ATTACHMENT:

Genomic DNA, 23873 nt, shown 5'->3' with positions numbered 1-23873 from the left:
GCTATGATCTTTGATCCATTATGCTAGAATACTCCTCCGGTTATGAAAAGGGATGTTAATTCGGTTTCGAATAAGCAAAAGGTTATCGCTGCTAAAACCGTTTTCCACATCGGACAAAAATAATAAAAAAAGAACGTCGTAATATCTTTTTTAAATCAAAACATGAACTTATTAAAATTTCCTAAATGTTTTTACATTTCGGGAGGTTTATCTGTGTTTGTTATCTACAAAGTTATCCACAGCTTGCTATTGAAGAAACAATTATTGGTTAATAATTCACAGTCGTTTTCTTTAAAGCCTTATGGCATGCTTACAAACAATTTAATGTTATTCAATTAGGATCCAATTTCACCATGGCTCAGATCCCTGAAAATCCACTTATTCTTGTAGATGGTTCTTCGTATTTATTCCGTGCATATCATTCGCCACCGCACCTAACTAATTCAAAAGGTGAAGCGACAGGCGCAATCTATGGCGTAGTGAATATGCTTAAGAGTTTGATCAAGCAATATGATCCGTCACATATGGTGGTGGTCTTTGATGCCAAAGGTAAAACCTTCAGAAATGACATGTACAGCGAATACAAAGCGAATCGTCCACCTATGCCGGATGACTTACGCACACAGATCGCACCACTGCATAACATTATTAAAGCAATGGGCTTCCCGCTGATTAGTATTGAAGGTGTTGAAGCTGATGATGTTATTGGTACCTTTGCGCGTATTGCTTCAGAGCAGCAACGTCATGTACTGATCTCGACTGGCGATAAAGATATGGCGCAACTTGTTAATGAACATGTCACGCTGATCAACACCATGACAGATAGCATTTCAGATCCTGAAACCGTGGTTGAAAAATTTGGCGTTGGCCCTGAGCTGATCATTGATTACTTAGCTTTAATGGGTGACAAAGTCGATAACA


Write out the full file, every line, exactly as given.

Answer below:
Genomic DNA, 23873 nt, shown 5'->3' with positions numbered 1-23873 from the left:
GCTATGATCTTTGATCCATTATGCTAGAATACTCCTCCGGTTATGAAAAGGGATGTTAATTCGGTTTCGAATAAGCAAAAGGTTATCGCTGCTAAAACCGTTTTCCACATCGGACAAAAATAATAAAAAAAGAACGTCGTAATATCTTTTTTAAATCAAAACATGAACTTATTAAAATTTCCTAAATGTTTTTACATTTCGGGAGGTTTATCTGTGTTTGTTATCTACAAAGTTATCCACAGCTTGCTATTGAAGAAACAATTATTGGTTAATAATTCACAGTCGTTTTCTTTAAAGCCTTATGGCATGCTTACAAACAATTTAATGTTATTCAATTAGGATCCAATTTCACCATGGCTCAGATCCCTGAAAATCCACTTATTCTTGTAGATGGTTCTTCGTATTTATTCCGTGCATATCATTCGCCACCGCACCTAACTAATTCAAAAGGTGAAGCGACAGGCGCAATCTATGGCGTAGTGAATATGCTTAAGAGTTTGATCAAGCAATATGATCCGTCACATATGGTGGTGGTCTTTGATGCCAAAGGTAAAACCTTCAGAAATGACATGTACAGCGAATACAAAGCGAATCGTCCACCTATGCCGGATGACTTACGCACACAGATCGCACCACTGCATAACATTATTAAAGCAATGGGCTTCCCGCTGATTAGTATTGAAGGTGTTGAAGCTGATGATGTTATTGGTACCTTTGCGCGTATTGCTTCAGAGCAGCAACGTCATGTACTGATCTCGACTGGCGATAAAGATATGGCGCAACTTGTTAATGAACATGTCACGCTGATCAACACCATGACAGATAGCATTTCAGATCCTGAAACCGTGGTTGAAAAATTTGGCGTTGGCCCTGAGCTGATCATTGATTACTTAGCTTTAATGGGTGACAAAGTCGATAACA